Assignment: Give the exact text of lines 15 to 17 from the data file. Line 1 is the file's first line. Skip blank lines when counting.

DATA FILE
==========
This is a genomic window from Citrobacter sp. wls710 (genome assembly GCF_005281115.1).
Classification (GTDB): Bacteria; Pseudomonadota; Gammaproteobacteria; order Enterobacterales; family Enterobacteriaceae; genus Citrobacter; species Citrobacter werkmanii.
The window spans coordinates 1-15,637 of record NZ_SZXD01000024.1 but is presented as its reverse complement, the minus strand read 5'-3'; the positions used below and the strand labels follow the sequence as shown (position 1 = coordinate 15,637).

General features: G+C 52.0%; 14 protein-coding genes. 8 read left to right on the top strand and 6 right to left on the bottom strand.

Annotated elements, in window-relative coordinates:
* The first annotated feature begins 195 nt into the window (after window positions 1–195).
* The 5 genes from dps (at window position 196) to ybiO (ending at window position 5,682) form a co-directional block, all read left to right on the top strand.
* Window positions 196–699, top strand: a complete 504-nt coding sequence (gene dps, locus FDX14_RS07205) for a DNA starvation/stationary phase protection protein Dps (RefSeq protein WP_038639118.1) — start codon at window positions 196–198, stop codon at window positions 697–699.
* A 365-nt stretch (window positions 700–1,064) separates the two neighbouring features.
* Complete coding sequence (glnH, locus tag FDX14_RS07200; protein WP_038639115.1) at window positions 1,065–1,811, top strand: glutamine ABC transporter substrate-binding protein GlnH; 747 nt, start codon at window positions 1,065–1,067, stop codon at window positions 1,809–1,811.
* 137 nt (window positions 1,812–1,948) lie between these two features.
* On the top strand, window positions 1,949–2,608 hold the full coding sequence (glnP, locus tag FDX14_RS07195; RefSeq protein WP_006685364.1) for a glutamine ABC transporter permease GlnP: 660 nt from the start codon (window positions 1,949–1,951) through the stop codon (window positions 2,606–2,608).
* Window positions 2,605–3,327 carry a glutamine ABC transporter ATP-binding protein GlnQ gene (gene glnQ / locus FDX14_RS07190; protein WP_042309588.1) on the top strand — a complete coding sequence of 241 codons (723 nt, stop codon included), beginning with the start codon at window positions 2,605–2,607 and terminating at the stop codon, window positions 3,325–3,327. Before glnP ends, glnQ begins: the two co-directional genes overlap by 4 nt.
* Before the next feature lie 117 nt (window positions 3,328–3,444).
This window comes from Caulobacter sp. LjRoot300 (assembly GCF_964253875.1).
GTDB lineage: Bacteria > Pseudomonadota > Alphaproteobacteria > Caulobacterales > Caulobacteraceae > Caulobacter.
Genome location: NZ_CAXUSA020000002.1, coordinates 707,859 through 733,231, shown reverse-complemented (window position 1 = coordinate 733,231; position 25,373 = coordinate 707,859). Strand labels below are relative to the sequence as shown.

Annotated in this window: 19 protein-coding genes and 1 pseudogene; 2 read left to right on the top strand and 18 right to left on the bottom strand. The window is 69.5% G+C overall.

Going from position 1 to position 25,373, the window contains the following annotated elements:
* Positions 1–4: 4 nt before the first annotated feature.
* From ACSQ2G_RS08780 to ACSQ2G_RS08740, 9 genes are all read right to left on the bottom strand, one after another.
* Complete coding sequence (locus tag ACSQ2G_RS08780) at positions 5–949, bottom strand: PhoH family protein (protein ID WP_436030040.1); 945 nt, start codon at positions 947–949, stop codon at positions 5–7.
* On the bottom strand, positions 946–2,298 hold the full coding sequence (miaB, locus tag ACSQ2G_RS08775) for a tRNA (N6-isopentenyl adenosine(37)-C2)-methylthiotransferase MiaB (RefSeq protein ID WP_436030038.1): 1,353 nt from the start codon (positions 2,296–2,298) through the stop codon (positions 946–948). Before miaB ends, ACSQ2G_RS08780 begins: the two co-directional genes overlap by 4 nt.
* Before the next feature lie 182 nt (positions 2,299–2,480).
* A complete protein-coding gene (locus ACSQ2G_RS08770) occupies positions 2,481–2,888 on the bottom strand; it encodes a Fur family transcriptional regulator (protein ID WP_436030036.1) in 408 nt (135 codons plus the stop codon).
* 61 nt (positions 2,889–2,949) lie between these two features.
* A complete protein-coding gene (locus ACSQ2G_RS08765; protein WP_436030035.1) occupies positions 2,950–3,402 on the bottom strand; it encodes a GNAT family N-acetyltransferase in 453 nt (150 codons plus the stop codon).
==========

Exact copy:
This window comes from Caulobacter sp. LjRoot300 (assembly GCF_964253875.1).
GTDB lineage: Bacteria > Pseudomonadota > Alphaproteobacteria > Caulobacterales > Caulobacteraceae > Caulobacter.
Genome location: NZ_CAXUSA020000002.1, coordinates 707,859 through 733,231, shown reverse-complemented (window position 1 = coordinate 733,231; position 25,373 = coordinate 707,859). Strand labels below are relative to the sequence as shown.